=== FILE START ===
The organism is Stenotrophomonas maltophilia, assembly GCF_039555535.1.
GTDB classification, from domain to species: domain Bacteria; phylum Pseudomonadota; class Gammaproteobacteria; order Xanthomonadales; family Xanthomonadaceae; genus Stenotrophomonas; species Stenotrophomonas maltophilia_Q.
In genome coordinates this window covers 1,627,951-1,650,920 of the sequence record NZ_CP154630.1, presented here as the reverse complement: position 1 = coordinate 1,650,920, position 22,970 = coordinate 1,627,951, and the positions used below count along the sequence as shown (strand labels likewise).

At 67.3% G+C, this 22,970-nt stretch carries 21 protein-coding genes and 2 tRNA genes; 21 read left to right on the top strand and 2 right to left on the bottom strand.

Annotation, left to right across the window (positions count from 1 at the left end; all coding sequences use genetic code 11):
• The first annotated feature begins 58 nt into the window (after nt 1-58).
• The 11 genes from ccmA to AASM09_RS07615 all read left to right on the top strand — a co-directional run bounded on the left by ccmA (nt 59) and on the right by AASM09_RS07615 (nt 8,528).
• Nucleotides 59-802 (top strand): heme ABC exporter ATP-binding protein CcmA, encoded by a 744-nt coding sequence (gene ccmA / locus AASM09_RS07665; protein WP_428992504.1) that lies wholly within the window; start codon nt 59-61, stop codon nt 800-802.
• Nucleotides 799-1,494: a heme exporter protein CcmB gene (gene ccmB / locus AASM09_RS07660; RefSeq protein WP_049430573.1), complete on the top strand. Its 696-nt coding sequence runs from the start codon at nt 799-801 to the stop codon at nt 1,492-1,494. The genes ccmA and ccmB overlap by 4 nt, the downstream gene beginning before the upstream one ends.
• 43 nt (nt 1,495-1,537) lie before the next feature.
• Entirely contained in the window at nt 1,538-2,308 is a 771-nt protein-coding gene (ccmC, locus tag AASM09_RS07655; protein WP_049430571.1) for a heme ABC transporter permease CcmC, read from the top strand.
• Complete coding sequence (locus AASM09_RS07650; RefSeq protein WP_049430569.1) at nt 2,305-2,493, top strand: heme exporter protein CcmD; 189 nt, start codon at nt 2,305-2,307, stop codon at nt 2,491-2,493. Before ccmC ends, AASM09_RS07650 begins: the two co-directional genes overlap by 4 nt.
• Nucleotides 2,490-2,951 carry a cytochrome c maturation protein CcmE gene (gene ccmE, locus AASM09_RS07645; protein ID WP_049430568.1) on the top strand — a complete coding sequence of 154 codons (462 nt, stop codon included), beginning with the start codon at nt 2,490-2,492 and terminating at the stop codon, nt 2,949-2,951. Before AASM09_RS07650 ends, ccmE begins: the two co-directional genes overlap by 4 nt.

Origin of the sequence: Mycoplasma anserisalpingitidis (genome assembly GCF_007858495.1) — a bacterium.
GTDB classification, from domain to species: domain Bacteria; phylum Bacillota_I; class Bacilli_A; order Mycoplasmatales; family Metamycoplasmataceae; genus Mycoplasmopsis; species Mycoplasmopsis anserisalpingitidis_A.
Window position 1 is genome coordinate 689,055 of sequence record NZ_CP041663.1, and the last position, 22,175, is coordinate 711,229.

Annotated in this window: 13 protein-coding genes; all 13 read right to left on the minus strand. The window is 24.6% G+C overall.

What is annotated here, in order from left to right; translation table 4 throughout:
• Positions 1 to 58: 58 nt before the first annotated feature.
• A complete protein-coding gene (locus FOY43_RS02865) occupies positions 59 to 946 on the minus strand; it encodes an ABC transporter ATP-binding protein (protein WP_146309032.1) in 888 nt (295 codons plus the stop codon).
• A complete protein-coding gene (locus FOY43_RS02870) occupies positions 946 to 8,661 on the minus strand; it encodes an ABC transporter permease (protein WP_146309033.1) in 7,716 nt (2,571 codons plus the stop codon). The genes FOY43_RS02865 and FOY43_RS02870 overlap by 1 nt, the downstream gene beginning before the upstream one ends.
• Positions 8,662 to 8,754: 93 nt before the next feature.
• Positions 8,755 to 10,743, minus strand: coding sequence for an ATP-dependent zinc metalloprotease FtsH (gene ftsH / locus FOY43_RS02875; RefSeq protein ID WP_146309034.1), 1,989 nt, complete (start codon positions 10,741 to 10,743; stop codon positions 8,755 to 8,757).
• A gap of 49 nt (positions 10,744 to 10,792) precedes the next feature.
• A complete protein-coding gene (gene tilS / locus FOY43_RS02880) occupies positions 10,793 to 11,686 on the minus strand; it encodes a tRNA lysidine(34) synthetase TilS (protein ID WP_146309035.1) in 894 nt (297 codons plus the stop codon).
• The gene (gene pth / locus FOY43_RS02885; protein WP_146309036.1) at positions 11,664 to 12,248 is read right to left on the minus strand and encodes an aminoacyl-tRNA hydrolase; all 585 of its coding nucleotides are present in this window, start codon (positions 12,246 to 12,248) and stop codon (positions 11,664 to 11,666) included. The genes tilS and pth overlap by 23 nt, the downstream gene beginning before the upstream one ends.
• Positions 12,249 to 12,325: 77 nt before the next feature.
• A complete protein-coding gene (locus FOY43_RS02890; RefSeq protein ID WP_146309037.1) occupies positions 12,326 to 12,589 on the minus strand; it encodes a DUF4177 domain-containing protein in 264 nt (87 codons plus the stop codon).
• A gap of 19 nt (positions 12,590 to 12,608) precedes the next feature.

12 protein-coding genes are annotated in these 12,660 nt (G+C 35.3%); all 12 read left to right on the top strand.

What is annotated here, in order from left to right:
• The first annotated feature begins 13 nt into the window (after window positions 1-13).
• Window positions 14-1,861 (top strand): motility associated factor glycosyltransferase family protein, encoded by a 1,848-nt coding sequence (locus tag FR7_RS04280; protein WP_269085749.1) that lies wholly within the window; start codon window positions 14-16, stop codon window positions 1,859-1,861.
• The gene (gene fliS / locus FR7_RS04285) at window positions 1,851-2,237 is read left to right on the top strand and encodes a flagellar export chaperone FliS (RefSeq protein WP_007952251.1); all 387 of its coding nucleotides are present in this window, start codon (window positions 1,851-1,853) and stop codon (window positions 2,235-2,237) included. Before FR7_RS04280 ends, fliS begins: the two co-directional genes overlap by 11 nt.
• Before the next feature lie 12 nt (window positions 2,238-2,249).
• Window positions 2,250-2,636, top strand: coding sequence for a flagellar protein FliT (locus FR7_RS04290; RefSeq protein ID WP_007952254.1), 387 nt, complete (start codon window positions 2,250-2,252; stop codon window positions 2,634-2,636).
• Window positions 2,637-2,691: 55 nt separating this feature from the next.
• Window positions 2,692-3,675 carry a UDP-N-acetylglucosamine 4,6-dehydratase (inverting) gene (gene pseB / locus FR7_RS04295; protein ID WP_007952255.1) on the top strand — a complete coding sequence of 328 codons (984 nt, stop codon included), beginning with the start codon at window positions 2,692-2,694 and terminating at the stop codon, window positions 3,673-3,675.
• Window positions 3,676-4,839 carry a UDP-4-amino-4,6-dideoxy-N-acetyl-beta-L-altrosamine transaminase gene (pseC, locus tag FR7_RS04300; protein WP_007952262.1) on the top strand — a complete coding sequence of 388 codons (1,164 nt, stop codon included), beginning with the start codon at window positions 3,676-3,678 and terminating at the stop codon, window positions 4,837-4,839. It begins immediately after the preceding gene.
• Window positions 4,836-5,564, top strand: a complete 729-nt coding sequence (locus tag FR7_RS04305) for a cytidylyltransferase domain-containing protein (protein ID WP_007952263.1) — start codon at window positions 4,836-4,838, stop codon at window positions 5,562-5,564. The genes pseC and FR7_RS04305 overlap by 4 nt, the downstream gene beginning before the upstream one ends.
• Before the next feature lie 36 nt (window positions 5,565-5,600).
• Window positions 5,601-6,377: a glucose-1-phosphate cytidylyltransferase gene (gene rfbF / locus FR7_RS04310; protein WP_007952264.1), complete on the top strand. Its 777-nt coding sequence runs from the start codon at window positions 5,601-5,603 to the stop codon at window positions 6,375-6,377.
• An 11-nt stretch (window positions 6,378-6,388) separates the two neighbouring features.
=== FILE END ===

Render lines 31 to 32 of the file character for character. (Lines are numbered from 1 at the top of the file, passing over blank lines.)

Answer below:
What is annotated here, in order from left to right:
• The first annotated feature begins 13 nt into the window (after window positions 1-13).